Land of sun-soaked beaches, all-night parties, ice-cool capirinhas, and irresistable women: Brazil is the dream destination of every South American traveller, and it's also my grand finale stop on this continent. Brazil is an enormous country — most of which is taken up by the never-ending Amazon rainforest — and apart from the fact that they speak Portuguese there (and that some of its cities are really dangerous), nobody should have any excuse for missing it in their Latin travels.
I told myself that after Argentina, I was done with massive all-you-can-eat barbeque dinners. Well, so much for that — tonight's sizzling grill at Aquario was simply too good to resist. Juicy cuts of steak, phat chorizo sausages, and blackened local fish was just the beginning — we also had a line-up of every accompaniment you could ever ask for, and more. My final bottle of Argentinean Malbec red wine went down great with the BA girls. And the free caipirinha went down great with me.
These three lovely ladies, from the fine city of Buenos Aires in Argentina, came on the boat tour around Ilha Grande with me today. "Las Tres Argentinas" (lit: "The Three Argentinean Girls") are a bit older than me — in their early 30s, and one of them is a married mum — but they're still looking great, and still able to jump in there with the best of 'em. Literally. They came over to Brazil for a short holiday from their busy lives back in BA, and a short but sweet holiday is exactly what they're getting.
My mate Tom and I decided to go on a boat tour today. They do a tour once every day, which takes you around the island — on a cool little motorboat — to several different bays and beaches, and which includes a spot of snorkelling as well. We set off at 10:30am this morning, from the dock at Aquario, and there were six of us in all (plus our captain / tourguide): three Argentinean girls; a girl from Bermuda (an island in the North Atlantic, still a British colony); and Tom and myself. We had a very fun day, and the weather was sensational. Lots of cool colourful fishies to see under the water around here!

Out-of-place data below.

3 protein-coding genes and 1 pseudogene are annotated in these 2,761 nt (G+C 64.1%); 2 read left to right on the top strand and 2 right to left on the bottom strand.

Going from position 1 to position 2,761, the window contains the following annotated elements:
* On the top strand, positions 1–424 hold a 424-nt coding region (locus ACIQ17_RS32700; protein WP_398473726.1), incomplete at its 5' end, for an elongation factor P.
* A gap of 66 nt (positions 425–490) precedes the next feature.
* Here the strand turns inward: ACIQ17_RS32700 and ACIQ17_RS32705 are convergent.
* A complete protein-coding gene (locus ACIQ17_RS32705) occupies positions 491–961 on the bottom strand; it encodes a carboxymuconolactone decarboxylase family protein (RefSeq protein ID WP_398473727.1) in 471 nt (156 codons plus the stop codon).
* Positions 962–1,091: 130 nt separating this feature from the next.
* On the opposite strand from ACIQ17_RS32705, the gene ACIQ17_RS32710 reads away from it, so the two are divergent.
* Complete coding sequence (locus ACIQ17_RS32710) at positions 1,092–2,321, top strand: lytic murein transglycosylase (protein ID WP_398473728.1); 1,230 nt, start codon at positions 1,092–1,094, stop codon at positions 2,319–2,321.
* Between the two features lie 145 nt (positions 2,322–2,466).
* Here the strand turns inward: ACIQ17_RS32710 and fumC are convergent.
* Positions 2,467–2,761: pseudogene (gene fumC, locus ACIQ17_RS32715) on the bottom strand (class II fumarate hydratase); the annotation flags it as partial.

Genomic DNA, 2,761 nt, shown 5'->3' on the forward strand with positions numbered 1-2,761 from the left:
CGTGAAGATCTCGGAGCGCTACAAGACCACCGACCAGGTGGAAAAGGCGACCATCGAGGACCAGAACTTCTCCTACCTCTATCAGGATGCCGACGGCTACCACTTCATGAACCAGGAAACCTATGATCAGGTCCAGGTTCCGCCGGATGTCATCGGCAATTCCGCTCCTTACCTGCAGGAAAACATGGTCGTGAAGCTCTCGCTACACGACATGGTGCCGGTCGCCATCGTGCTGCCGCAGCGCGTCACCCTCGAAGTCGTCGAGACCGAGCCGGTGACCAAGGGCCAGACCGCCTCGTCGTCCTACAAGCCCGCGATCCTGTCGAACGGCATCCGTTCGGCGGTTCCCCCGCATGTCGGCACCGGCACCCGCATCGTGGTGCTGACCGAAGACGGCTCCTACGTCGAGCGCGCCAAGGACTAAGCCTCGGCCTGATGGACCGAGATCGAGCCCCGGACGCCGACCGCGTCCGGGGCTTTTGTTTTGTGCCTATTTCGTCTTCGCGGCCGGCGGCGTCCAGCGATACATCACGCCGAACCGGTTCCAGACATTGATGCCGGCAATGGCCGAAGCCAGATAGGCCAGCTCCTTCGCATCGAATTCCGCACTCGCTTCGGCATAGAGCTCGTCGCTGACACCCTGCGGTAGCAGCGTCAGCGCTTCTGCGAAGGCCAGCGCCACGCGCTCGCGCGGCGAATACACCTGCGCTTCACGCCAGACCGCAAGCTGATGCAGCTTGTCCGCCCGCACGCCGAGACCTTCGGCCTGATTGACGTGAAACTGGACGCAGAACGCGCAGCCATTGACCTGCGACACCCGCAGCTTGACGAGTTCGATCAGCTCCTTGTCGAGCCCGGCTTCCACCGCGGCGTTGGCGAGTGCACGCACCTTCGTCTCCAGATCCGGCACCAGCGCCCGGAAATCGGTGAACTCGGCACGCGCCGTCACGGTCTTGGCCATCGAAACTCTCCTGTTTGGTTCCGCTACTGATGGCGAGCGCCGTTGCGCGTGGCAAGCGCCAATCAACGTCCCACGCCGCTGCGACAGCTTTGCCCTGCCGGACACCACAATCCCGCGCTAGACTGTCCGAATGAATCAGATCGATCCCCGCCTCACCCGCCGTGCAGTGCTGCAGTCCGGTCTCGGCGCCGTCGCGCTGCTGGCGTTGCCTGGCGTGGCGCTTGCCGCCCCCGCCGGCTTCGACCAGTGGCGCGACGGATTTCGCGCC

I only just met Yuri this afternoon, but it didn't take long for me to discover what a crazy bugger this guy is. At about 6:30pm this evening, Yuri comes up to us and says: "hey guys, let's go on a hike to Palmas, the next beach down on the island". It was getting a bit dark by then; but nevertheless, we thought: "yeah, what the hell, whatever, let's do it". So Yuri, Kerry, Larissa, Tom and myself set off for Palmas — as darkness encroached on the island — armed with little more than our boardies and our flip-flops (and, fortunately, a few flashlights). We had a few adventures on the trip, but it was all good, because we made it there and back in the end. Most of us, anyway.
Aquario Pousada Hostel is probably the most famous and the most popular backpacker's lodging on Ilha Grande. Located about 10 minute's walk from the main town on the island (Abraão), it's close enough to have all the island's conveniences nearby, and yet far enough to also offer a bit of peace and quiet. Not that Aquario is a peaceful or a quiet place, as such — what with its seaside bar serving drinks and pumping out music all night, every night. Aquario's good fun, although the staff are not the most accommodating I've ever come across, and the place is not the greatest value-for-money to be found. Probably better to stay somewhere else, and to just hang out at Aquario in the evenings, to mingle with the gringos and to enjoy the ambiance. Oh yeah, and they have a Jenga set — good fun playing this after a few caipirinhas!